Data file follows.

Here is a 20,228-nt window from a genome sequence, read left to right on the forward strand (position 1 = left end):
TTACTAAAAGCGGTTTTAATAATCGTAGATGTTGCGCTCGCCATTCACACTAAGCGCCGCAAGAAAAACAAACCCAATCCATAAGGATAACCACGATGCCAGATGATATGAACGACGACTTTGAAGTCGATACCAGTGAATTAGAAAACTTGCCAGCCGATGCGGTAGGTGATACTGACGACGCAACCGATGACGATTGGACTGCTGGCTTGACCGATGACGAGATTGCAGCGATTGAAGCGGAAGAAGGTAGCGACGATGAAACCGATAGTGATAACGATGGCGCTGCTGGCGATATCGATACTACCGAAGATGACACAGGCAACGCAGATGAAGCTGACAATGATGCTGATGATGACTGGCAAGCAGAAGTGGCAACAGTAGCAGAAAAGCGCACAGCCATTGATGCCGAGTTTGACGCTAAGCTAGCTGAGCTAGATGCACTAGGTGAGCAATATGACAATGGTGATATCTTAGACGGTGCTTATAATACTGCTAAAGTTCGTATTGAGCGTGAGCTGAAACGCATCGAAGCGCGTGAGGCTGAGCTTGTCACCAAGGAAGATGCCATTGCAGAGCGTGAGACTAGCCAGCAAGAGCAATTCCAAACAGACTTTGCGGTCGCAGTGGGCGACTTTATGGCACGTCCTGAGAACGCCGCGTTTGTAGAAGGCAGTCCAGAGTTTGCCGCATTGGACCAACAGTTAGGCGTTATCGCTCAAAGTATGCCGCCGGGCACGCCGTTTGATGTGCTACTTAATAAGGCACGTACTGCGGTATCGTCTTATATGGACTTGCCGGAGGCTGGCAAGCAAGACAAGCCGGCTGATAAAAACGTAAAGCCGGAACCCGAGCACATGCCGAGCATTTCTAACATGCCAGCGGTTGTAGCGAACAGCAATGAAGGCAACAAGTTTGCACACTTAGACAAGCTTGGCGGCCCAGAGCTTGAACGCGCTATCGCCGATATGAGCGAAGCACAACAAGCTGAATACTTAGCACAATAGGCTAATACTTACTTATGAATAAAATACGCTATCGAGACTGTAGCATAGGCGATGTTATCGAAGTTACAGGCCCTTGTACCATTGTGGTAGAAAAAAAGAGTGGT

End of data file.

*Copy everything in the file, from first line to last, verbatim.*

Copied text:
Here is a 20,228-nt window from a genome sequence, read left to right on the forward strand (position 1 = left end):
TTACTAAAAGCGGTTTTAATAATCGTAGATGTTGCGCTCGCCATTCACACTAAGCGCCGCAAGAAAAACAAACCCAATCCATAAGGATAACCACGATGCCAGATGATATGAACGACGACTTTGAAGTCGATACCAGTGAATTAGAAAACTTGCCAGCCGATGCGGTAGGTGATACTGACGACGCAACCGATGACGATTGGACTGCTGGCTTGACCGATGACGAGATTGCAGCGATTGAAGCGGAAGAAGGTAGCGACGATGAAACCGATAGTGATAACGATGGCGCTGCTGGCGATATCGATACTACCGAAGATGACACAGGCAACGCAGATGAAGCTGACAATGATGCTGATGATGACTGGCAAGCAGAAGTGGCAACAGTAGCAGAAAAGCGCACAGCCATTGATGCCGAGTTTGACGCTAAGCTAGCTGAGCTAGATGCACTAGGTGAGCAATATGACAATGGTGATATCTTAGACGGTGCTTATAATACTGCTAAAGTTCGTATTGAGCGTGAGCTGAAACGCATCGAAGCGCGTGAGGCTGAGCTTGTCACCAAGGAAGATGCCATTGCAGAGCGTGAGACTAGCCAGCAAGAGCAATTCCAAACAGACTTTGCGGTCGCAGTGGGCGACTTTATGGCACGTCCTGAGAACGCCGCGTTTGTAGAAGGCAGTCCAGAGTTTGCCGCATTGGACCAACAGTTAGGCGTTATCGCTCAAAGTATGCCGCCGGGCACGCCGTTTGATGTGCTACTTAATAAGGCACGTACTGCGGTATCGTCTTATATGGACTTGCCGGAGGCTGGCAAGCAAGACAAGCCGGCTGATAAAAACGTAAAGCCGGAACCCGAGCACATGCCGAGCATTTCTAACATGCCAGCGGTTGTAGCGAACAGCAATGAAGGCAACAAGTTTGCACACTTAGACAAGCTTGGCGGCCCAGAGCTTGAACGCGCTATCGCCGATATGAGCGAAGCACAACAAGCTGAATACTTAGCACAATAGGCTAATACTTACTTATGAATAAAATACGCTATCGAGACTGTAGCATAGGCGATGTTATCGAAGTTACAGGCCCTTGTACCATTGTGGTAGAAAAAAAGAGTGGT